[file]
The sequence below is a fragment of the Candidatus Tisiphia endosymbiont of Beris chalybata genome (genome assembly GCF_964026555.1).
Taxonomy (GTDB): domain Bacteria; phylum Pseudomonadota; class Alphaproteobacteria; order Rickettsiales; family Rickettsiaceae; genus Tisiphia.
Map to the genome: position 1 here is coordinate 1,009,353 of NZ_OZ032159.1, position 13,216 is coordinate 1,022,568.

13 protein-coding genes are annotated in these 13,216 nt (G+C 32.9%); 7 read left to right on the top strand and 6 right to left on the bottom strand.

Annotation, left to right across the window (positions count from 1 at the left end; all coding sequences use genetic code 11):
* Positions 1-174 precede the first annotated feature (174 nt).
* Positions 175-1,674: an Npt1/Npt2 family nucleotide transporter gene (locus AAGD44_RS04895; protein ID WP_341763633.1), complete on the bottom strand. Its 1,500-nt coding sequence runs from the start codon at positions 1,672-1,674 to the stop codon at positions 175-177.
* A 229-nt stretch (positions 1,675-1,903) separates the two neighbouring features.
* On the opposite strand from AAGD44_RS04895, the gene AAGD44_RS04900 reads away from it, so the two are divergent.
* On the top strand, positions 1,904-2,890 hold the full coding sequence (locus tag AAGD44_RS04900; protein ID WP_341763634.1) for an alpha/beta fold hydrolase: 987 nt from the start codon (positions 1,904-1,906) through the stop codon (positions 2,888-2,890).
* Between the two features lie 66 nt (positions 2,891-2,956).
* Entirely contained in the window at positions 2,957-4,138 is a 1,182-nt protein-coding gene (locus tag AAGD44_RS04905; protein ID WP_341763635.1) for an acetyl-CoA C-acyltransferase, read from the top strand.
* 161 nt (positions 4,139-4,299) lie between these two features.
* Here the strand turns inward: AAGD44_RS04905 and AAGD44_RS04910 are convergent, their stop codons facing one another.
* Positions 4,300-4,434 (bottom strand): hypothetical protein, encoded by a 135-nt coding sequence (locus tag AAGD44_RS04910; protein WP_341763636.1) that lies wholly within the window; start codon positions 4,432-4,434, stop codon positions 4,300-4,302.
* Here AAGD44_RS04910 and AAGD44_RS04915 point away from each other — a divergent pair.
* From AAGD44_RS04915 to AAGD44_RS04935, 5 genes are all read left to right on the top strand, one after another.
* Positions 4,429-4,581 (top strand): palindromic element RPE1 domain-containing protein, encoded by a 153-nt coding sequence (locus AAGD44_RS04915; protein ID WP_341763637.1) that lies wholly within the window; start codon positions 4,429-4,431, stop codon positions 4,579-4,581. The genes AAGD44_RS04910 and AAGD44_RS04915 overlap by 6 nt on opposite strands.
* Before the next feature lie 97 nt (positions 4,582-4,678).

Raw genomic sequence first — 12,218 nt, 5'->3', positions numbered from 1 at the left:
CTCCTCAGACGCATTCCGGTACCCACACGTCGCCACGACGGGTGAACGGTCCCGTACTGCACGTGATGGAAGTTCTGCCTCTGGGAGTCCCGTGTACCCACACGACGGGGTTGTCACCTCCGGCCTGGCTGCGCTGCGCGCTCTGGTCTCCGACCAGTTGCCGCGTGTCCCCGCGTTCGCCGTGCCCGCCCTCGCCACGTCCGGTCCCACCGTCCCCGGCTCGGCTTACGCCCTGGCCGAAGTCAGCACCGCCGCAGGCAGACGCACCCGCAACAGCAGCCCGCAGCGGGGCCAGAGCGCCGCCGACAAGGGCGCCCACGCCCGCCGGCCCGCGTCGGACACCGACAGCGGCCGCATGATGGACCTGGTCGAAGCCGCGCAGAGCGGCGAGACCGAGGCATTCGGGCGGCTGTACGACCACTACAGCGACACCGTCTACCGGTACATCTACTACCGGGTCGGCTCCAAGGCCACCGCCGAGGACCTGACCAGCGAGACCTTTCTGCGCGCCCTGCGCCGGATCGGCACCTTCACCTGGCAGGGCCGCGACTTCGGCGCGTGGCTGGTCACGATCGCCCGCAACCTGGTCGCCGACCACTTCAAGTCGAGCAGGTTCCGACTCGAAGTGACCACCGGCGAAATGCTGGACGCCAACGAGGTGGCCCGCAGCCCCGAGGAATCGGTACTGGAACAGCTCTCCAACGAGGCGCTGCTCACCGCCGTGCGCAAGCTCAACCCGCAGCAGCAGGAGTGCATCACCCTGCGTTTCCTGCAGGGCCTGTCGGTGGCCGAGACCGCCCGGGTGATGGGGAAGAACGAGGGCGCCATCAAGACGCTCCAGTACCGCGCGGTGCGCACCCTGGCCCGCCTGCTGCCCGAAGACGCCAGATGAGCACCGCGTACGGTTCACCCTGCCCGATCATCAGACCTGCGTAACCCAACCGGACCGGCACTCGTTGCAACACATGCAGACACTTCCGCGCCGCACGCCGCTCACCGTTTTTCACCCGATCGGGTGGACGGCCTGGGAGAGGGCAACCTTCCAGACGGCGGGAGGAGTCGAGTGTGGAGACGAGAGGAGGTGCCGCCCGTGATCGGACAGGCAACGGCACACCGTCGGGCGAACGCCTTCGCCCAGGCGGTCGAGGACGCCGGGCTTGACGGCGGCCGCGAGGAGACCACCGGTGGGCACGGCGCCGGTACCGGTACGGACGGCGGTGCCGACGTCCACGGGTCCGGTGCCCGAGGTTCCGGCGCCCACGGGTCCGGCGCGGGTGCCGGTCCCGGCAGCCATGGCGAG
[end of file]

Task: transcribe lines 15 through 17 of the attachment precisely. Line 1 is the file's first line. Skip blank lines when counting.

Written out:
* Positions 4,300-4,434 (bottom strand): hypothetical protein, encoded by a 135-nt coding sequence (locus tag AAGD44_RS04910; protein WP_341763636.1) that lies wholly within the window; start codon positions 4,432-4,434, stop codon positions 4,300-4,302.
* Here AAGD44_RS04910 and AAGD44_RS04915 point away from each other — a divergent pair.
* From AAGD44_RS04915 to AAGD44_RS04935, 5 genes are all read left to right on the top strand, one after another.